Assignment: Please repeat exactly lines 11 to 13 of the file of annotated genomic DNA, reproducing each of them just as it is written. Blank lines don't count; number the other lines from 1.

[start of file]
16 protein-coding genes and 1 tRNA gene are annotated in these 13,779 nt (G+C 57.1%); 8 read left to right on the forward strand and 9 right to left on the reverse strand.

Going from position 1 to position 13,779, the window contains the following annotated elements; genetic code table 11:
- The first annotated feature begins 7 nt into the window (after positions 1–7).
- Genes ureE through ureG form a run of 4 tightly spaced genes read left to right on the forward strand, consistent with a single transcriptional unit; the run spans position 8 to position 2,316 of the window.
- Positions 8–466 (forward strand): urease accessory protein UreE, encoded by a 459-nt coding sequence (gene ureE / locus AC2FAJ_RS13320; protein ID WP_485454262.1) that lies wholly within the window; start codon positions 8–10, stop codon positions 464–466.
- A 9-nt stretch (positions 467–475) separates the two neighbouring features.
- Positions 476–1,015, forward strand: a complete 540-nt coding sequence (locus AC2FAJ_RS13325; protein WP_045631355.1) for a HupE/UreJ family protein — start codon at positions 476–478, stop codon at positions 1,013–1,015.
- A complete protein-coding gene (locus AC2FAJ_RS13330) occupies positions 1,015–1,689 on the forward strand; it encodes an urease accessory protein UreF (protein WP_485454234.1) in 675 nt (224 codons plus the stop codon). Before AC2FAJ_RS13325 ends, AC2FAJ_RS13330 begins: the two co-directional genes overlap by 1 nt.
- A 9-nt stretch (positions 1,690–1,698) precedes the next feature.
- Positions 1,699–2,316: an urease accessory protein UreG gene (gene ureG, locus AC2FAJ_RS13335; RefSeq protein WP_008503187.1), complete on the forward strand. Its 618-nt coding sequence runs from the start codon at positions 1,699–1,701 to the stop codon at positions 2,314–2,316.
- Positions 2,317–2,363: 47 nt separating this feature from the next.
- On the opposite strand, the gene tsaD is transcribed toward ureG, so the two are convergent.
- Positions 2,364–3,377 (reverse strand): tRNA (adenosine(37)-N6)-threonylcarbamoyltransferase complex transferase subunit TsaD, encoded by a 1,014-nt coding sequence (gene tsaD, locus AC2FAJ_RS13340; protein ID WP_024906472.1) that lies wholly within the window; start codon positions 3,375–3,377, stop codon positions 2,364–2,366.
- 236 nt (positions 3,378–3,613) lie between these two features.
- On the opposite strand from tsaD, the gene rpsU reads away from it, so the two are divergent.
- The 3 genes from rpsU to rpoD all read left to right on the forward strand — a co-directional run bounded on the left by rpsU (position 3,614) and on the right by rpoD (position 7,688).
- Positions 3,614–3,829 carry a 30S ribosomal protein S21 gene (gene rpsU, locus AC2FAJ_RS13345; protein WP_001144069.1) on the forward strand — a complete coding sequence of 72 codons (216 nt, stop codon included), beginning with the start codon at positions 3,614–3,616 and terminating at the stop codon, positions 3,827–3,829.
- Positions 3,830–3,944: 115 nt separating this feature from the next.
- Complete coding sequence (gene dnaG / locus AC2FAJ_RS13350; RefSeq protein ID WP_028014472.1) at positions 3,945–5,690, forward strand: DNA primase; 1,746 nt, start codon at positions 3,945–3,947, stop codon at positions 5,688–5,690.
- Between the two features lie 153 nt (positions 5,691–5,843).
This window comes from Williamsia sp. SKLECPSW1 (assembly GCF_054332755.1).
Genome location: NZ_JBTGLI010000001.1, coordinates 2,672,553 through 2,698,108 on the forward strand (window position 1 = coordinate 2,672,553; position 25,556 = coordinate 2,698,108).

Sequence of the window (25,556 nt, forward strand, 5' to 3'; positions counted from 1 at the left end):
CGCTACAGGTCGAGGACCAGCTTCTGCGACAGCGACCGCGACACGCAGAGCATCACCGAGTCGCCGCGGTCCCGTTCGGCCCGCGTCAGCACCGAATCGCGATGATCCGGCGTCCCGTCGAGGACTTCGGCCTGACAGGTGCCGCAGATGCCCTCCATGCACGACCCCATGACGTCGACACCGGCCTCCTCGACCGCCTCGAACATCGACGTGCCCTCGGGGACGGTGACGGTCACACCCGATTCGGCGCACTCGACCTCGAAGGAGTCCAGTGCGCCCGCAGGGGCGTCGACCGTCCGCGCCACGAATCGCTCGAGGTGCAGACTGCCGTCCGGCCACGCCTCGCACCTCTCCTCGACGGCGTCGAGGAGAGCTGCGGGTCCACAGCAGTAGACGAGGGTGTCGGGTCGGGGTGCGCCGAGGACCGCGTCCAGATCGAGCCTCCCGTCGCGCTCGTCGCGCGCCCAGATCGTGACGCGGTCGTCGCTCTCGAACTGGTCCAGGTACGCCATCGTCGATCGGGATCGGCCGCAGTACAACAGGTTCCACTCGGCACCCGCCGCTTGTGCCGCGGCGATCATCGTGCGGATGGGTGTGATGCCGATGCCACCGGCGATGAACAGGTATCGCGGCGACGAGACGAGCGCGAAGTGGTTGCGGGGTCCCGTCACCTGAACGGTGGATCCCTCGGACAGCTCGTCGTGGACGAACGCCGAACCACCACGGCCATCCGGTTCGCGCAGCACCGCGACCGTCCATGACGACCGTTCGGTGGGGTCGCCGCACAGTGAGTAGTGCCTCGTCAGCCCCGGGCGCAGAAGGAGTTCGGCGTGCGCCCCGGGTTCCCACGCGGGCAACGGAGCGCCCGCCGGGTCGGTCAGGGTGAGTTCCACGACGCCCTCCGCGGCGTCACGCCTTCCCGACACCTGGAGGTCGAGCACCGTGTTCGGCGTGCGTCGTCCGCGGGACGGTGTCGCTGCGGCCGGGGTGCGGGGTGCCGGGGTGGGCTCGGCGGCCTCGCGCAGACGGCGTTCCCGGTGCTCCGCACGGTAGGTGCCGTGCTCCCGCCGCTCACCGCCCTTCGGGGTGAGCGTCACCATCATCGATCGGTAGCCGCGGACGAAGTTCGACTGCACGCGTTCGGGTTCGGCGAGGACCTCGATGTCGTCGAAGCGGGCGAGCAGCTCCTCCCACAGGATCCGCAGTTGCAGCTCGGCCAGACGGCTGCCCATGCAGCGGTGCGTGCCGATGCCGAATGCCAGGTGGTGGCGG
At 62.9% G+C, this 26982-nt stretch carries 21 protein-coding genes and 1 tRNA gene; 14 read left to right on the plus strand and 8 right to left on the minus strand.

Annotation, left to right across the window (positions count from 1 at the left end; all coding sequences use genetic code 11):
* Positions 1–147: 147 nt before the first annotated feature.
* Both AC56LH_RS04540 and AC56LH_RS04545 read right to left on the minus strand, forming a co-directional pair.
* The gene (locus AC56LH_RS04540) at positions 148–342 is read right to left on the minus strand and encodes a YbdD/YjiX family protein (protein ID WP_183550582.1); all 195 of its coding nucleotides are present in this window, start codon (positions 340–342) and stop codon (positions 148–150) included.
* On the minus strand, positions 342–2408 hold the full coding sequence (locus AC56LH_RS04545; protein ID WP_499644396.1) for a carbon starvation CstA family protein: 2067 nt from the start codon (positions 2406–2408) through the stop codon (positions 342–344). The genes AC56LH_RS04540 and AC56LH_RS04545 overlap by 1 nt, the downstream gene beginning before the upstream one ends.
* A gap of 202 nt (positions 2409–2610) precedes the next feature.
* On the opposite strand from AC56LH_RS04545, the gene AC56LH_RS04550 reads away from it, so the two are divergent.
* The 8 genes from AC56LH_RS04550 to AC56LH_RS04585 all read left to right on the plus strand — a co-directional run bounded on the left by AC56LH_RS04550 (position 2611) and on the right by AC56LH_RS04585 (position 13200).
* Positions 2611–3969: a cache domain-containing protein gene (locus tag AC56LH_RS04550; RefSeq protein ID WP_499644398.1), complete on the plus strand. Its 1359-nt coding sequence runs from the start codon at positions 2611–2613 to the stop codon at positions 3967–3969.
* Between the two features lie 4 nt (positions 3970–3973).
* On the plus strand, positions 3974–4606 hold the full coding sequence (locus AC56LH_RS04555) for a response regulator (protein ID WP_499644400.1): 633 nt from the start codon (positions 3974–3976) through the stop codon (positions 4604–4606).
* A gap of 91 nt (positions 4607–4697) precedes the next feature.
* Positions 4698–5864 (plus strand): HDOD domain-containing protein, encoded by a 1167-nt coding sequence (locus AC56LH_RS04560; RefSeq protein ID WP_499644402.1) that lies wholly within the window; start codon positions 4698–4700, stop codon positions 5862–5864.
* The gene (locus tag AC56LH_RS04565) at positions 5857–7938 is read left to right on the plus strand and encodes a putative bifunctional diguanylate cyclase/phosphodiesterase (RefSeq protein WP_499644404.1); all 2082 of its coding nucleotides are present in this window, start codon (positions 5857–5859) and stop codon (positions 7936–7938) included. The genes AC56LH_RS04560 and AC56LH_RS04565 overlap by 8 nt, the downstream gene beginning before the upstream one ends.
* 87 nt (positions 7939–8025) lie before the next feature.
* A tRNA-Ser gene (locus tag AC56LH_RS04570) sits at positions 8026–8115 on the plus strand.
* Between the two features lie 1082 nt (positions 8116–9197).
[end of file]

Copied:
- Positions 2,317–2,363: 47 nt separating this feature from the next.
- On the opposite strand, the gene tsaD is transcribed toward ureG, so the two are convergent.
- Positions 2,364–3,377 (reverse strand): tRNA (adenosine(37)-N6)-threonylcarbamoyltransferase complex transferase subunit TsaD, encoded by a 1,014-nt coding sequence (gene tsaD, locus AC2FAJ_RS13340; protein ID WP_024906472.1) that lies wholly within the window; start codon positions 3,375–3,377, stop codon positions 2,364–2,366.